Our First Treaty is with Our Earth Mother – This symbolic title was chosen because it illustrates the Indigenous people’s relationship to the Earth, uniting physical and spiritual worlds and the responsibilities associated with this relationship.
To hear either Mi’kmaw or Wolastoqey language, you can download an app on: Mi’kmaw Kina’matnewey or Wolastoqey Latuwewakon
- Mi’kmaq/Mi’kmaw text is written in the Francis-Smith orthography.
- Mi’kmaq is a noun and is always plural – encompassing more than one Mi’kmaw person.
- Mi’kmaw is a singular noun, and an adjective.
- Wolastoq (Saint John River) – the beautiful and bountiful river
- Wolastoqew (singular) – A person who is a descendant of the people of the beautiful and bountiful river.
- Wolastoqewiyik (plural) – people of the beautiful and bountiful river and the name for the nation of Indigenous people who live along Wolastoq (Saint John River)
- Wolastoqey – (adjective) example: Wolastoqey Latuwewakon – Maliseet Language
- Wolastoqi – (adjective) example: Wolastoqi children
- Peskotomuhkati is the name for the people who have applied for First Nation land claims in New Brunswick. They are called Passamoquoddy in the United States.
- North-eastern Waponahki (Wabanaki) or Waponahki (Wabanaki) Confederacy is the traditional government system which consists of 5 nations Wolastoqewiyik, Mi’kmaq, Passamaquoddy, Penobscot and Abenaki.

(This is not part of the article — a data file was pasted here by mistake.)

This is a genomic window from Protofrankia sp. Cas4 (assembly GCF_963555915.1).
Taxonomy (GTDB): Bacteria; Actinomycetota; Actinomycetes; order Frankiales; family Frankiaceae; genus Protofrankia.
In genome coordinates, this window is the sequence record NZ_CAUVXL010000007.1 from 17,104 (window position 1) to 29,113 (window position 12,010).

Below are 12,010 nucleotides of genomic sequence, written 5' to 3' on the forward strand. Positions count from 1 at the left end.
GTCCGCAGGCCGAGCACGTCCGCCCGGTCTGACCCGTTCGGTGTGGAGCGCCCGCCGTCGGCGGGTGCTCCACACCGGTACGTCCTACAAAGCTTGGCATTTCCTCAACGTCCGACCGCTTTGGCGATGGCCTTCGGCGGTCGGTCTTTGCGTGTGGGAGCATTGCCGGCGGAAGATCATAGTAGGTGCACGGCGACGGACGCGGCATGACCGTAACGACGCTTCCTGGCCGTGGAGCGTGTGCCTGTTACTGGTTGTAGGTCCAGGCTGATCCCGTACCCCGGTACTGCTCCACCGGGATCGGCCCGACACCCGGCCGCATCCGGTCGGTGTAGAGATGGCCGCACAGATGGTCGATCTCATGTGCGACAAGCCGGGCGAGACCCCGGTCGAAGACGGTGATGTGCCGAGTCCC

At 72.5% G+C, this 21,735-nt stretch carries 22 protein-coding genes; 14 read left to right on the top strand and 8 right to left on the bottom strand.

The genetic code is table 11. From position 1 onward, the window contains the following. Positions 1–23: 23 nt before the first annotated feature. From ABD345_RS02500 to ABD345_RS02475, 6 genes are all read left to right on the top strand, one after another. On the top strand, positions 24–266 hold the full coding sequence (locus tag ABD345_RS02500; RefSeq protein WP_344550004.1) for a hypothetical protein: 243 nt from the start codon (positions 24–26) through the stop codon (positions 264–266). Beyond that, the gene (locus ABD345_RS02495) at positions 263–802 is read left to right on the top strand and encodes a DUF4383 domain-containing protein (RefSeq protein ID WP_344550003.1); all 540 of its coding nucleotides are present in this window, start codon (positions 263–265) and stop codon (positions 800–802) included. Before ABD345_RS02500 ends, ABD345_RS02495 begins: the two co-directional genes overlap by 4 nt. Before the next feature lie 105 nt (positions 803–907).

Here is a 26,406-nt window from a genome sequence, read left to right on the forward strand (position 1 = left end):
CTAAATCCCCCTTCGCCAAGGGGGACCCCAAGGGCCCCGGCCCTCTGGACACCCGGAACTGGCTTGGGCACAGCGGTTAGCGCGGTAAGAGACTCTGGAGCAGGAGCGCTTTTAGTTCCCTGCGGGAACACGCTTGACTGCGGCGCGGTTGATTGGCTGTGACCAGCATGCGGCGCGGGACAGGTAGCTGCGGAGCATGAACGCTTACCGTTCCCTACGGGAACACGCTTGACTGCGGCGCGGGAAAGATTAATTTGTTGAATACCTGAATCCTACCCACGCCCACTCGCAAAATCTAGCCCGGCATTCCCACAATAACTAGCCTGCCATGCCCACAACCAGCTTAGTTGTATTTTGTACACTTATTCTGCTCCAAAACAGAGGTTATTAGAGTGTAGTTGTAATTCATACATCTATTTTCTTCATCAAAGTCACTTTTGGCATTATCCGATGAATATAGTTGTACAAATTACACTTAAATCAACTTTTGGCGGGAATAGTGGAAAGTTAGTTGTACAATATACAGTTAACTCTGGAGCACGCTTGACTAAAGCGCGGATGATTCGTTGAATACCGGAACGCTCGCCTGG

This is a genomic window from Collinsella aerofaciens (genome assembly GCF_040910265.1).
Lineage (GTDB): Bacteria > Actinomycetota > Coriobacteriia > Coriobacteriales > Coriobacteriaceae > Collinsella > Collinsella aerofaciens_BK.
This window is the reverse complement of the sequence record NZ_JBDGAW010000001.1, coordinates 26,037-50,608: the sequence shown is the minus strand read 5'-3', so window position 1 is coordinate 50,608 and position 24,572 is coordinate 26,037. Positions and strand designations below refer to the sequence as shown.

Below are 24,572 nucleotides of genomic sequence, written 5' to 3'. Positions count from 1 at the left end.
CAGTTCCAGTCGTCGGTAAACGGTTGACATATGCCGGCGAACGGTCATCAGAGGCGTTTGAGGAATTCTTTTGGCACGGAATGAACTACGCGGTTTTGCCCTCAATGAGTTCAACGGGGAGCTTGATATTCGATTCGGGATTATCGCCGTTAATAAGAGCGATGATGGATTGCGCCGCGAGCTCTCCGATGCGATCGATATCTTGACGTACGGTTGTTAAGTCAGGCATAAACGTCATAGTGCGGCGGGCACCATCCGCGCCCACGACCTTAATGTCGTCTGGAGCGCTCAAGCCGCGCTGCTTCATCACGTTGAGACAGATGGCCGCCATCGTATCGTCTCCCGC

Sometimes Waponahki (Wabanaki) is referred to as the origin of some material. Waponahki (Wabanaki) Confederacy refers to the Nations of Penobscot (Maine), Passamaquoddy (Maine and New Brunswick), Wolastoqewiyik (New Brunswick, Maine and Quebec), Mi’kmaq (New Brunswick, Nova Scotia, Prince Edward Island, and the island of Newfoundland) and Abenaki. In New Brunswick there are six individual Wolastoqewiyik (Maliseet) First Nation communities, one in Houlton, Maine and two in Quebec, Viger (Whitworth) and Cacouna. There are nine individual communities of the Mi’kmaq First Nation in New Brunswick, 3 in Quebec Gaspé Region (Gasgapegiag (Keskapekiaq), Gespeg (Kespek) and Listuguj (Listukuj)), 13 in Nova Scotia and Cape Breton, 2 in Prince Edward Island and 3 in Newfoundland and Labrador including the Qalipu. There are no Passamaquoddy communities in New Brunswick, however, there are Peskotomuhkatiyik people living along the west coast in southern New Brunswick. There are two Passamaquoddy (Peskotomuhkati) communities situated along Passamaquoddy Bay in eastern Maine.
In this document the term First Nation applies to the entire Wolastoqewiyik, Mi’kmaq or Passamaquoddy (Peskotomuhkati) Nations and not to individual communities.
Wolastoqewiyik has been selected as the contemporary name of the people who were formerly known as Maliseet. Some quotes historically use the word Indian to describe Indigenous people. In these cases, we have left the quotes intact – reflective of a different time and a different relationship.
The Three Nations Education Group Inc. and the New Brunswick Department of Education and Early Childhood Development welcome suggestions for improvements to this curriculum resource. Readers are invited to propose activities or any other suggestions for change that may provide support for this document.
The First Treaty is with Our Earth Mother
How do these two photos demonstrate indigenous people’s relationship with the environment?